In the town of Bamenda, North West Cameroon, is a co-operative of women beekeepers. Its founder member is Marianna Fumsi who became interested in beekeeping when she volunteered in a honey shop in order to gain work experience.
With a passion for women’s issues, Mariana recognised the potential for training women to keep bees as a means of generating income. Through the sale of honey, women are able to provide food and purchase seeds for the ongoing harvest, but most importantly they are able to pay for their children's education and medical treatment.
In Cameroon, as with many African countries, families must pay fees for each child to attend school, but with approximately 40% of the population in the country living below the poverty line some parents find it extremely hard to provide for even the most basic needs. No child is allowed to attend class without shoes or school uniform. With this degree of deprivation, children have little or no hope or or accessing healthcare and education which ultimately makes all the difference to the future development of the children, their families and the wider community.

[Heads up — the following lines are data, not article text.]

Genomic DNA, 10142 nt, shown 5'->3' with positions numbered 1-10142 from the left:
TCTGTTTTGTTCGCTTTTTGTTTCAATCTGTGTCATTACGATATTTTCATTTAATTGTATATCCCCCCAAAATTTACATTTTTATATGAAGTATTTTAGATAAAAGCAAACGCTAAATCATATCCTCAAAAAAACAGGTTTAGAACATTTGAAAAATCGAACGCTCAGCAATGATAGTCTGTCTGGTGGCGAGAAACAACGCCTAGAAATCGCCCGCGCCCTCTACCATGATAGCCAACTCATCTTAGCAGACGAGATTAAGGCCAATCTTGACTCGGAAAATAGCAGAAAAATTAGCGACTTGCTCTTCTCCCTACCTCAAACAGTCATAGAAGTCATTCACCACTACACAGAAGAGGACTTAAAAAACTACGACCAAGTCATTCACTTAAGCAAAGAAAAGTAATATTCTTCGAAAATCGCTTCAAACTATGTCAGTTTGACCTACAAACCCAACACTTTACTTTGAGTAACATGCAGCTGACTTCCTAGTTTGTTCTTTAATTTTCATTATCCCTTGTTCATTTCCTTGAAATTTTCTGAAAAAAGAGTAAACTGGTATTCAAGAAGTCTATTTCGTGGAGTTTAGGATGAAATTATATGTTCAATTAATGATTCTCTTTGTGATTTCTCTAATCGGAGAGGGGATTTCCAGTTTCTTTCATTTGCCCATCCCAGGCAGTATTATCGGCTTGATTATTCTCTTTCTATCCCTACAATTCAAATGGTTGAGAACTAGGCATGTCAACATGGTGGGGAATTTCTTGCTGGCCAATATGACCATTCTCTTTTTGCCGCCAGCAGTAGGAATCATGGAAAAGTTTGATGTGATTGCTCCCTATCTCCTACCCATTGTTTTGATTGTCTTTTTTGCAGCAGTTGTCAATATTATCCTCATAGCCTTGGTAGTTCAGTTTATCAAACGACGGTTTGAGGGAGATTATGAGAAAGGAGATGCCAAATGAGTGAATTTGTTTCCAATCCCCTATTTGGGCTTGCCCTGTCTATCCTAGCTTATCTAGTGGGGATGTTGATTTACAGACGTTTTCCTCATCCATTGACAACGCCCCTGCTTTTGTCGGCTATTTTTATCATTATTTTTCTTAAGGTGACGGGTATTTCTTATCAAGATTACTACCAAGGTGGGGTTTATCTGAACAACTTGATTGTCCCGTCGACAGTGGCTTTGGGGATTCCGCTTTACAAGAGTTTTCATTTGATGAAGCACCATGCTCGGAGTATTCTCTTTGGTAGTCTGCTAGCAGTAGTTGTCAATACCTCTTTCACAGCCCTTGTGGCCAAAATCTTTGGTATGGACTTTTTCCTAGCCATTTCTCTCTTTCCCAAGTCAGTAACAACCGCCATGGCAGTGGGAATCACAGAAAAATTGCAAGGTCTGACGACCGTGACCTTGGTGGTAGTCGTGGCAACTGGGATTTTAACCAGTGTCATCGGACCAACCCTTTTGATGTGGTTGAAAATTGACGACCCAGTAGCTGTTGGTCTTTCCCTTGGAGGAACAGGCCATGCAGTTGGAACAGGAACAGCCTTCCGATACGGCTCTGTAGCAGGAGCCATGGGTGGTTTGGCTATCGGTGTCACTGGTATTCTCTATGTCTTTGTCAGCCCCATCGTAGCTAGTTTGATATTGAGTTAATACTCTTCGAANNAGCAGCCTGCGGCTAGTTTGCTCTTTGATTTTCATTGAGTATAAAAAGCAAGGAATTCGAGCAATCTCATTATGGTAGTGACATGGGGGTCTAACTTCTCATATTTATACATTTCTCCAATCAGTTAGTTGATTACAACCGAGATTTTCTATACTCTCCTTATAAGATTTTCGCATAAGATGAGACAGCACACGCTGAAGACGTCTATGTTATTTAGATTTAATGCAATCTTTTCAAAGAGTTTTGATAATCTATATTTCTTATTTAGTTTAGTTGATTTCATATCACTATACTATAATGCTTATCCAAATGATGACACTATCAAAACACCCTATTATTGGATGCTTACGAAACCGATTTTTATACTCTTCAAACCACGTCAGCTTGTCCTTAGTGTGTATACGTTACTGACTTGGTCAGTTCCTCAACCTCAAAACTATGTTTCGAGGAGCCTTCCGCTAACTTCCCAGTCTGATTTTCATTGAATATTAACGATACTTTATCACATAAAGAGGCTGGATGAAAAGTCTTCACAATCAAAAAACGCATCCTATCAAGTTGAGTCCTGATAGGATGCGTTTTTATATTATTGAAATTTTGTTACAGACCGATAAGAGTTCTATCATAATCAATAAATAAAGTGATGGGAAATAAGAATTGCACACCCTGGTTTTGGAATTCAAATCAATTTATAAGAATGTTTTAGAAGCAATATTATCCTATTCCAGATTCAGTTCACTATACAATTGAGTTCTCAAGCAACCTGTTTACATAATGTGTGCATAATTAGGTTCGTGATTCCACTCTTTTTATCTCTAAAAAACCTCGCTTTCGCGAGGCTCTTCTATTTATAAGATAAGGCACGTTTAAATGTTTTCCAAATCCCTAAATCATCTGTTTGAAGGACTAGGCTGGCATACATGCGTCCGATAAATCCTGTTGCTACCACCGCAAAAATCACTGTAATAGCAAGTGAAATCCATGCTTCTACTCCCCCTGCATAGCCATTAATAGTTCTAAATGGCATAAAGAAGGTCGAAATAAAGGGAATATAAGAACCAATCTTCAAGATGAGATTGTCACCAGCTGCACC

Networking between grassroots women's organisations means there are now several similar women’s cooperatives in the North West region including beekeeping cooperatives in the towns of Belo, Fundong and Bamendankwe. While each offers training for those who want to learn about apiary craft, they also aim to address gender-based issues such as violence in the family home and education drop-out; this is a country where teenage pregnancies are common and the cycle of dropout, illiteracy and poverty are self-perpetuating.
The women of such cooperatives have long recognised the need to support each other and work together to enrich their lives and live in harmony with nature.